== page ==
Millennials willing to spend more money on premium, boutique gyms — working out their muscles and wallets

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HOUSTON -- Don't sweat the small stuff, right? That's the motto millennials seem to be taking when it comes to spending money on pricey  gym memberships.

“It’s definitely worth the money. When you don’t have to worry about what you’re going to do for your workout, that just makes it so much easier to workout,” Molly Hollomon said.

Young fitness fanatics are ditching regular, big-box gyms for premium, boutique workout studios like Orange Theory and Ryde.

“You have your instructors that are telling you what to do in the correct form and you’re paying for kind of like a personal one-on-one,” Orange Theory head coach John Cantu said.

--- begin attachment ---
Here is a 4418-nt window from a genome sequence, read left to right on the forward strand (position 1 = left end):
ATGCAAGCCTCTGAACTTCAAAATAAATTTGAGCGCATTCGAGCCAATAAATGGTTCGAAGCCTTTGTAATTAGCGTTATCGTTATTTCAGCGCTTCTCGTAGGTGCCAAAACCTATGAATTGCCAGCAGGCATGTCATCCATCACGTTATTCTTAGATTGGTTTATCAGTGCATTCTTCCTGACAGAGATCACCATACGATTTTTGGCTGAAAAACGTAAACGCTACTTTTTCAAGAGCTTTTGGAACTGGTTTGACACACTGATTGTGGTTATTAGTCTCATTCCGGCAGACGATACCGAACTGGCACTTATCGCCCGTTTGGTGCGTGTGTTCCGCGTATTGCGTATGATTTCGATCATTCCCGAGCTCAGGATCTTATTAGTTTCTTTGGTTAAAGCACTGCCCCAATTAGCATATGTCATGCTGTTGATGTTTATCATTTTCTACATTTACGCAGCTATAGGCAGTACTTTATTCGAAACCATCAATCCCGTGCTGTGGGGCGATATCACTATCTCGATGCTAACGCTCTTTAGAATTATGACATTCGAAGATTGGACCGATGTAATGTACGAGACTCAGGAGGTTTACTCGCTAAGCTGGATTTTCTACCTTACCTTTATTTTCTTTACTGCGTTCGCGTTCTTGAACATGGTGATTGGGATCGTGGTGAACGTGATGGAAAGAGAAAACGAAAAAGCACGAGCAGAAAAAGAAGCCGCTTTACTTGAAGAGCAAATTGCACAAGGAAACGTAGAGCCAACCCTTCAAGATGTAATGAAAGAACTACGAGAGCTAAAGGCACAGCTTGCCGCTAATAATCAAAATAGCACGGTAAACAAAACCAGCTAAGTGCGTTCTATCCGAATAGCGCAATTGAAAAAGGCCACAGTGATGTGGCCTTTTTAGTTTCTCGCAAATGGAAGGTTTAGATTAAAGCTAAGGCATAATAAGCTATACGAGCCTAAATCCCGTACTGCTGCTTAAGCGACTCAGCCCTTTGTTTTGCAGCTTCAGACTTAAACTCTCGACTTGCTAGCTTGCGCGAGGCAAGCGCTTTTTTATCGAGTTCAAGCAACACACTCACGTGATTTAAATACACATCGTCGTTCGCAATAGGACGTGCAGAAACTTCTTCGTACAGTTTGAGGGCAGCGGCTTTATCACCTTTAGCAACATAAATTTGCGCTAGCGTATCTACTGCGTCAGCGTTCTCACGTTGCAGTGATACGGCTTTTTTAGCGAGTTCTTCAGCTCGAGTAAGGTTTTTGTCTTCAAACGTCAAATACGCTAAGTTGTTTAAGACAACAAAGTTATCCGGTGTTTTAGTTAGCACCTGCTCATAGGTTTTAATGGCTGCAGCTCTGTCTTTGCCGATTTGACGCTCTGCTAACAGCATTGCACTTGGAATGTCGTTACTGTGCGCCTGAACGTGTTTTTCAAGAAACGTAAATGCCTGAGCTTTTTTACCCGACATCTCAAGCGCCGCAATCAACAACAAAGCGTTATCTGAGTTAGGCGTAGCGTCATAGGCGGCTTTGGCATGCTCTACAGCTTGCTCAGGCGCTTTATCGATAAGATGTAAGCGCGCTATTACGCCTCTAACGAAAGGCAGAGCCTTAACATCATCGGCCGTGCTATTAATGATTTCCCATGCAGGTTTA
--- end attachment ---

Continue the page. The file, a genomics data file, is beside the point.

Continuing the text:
“With fitness, you want to be able to have fun as well. So when you’re in a big-box gym, you could be by yourself, you could be in an empty room, the equipment couldn’t be as great, but when you go into a studio like Ryde, or pilates or yoga, you’re going to have something where the instructors are absolutely incredible. And the customer service takes pride in exactly what they do,” Ryde instructor and Director of Operations Lisi Garcia said.

The growing trend has gym-goers trading $20 monthly memberships for $20 per class  and upwards-- meaning most end up spending hundreds of dollars each month just to get their endorphins flowing.

"Our generation doesn’t like to just throw our money anywhere and we care about what we’re paying for and we care about what we’re getting. If we don’t think it’s worth the quality, or it’s not high quality, then we’re not going to go back to it," Hollomon said. "Like with a restaurant, if we didn’t like the food, we’re not going to go back. Or if it’s not a good experience, we’re not going to enjoy it."

Challenge any millennial and they'll tell you the experience is worth every last dollar.

“It’s expensive for fitness, but it’s more expensive to be sick. And you’re spending that money now so it’s good for you in the long-run,” Cantu said.

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